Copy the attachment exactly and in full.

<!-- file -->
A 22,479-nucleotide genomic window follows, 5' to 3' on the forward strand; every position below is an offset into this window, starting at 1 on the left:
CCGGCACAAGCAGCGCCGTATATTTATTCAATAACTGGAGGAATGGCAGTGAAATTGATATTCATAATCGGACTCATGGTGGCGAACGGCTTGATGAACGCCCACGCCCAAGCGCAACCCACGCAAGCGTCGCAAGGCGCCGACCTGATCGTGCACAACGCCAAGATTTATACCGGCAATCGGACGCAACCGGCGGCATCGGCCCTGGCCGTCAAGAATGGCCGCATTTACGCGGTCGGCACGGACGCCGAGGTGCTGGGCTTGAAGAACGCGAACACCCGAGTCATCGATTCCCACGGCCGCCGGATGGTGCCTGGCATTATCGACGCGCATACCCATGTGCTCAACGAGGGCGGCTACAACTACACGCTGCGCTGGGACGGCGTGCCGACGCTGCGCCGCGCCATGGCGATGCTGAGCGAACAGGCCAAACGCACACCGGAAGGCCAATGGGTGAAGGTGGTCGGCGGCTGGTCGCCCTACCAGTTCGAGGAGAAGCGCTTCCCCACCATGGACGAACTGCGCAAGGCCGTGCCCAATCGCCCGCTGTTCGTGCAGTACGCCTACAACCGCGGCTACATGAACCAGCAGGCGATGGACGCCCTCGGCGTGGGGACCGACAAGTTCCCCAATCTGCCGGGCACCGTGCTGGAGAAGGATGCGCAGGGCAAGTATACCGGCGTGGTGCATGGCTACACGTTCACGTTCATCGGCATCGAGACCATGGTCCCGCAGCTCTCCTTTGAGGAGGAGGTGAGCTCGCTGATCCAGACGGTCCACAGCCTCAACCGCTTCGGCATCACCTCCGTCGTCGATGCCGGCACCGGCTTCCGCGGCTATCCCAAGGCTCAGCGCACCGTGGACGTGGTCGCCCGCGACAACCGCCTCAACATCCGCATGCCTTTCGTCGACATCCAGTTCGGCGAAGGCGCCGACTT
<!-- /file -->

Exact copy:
A 22,479-nucleotide genomic window follows, 5' to 3' on the forward strand; every position below is an offset into this window, starting at 1 on the left:
CCGGCACAAGCAGCGCCGTATATTTATTCAATAACTGGAGGAATGGCAGTGAAATTGATATTCATAATCGGACTCATGGTGGCGAACGGCTTGATGAACGCCCACGCCCAAGCGCAACCCACGCAAGCGTCGCAAGGCGCCGACCTGATCGTGCACAACGCCAAGATTTATACCGGCAATCGGACGCAACCGGCGGCATCGGCCCTGGCCGTCAAGAATGGCCGCATTTACGCGGTCGGCACGGACGCCGAGGTGCTGGGCTTGAAGAACGCGAACACCCGAGTCATCGATTCCCACGGCCGCCGGATGGTGCCTGGCATTATCGACGCGCATACCCATGTGCTCAACGAGGGCGGCTACAACTACACGCTGCGCTGGGACGGCGTGCCGACGCTGCGCCGCGCCATGGCGATGCTGAGCGAACAGGCCAAACGCACACCGGAAGGCCAATGGGTGAAGGTGGTCGGCGGCTGGTCGCCCTACCAGTTCGAGGAGAAGCGCTTCCCCACCATGGACGAACTGCGCAAGGCCGTGCCCAATCGCCCGCTGTTCGTGCAGTACGCCTACAACCGCGGCTACATGAACCAGCAGGCGATGGACGCCCTCGGCGTGGGGACCGACAAGTTCCCCAATCTGCCGGGCACCGTGCTGGAGAAGGATGCGCAGGGCAAGTATACCGGCGTGGTGCATGGCTACACGTTCACGTTCATCGGCATCGAGACCATGGTCCCGCAGCTCTCCTTTGAGGAGGAGGTGAGCTCGCTGATCCAGACGGTCCACAGCCTCAACCGCTTCGGCATCACCTCCGTCGTCGATGCCGGCACCGGCTTCCGCGGCTATCCCAAGGCTCAGCGCACCGTGGACGTGGTCGCCCGCGACAACCGCCTCAACATCCGCATGCCTTTCGTCGACATCCAGTTCGGCGAAGGCGCCGACTT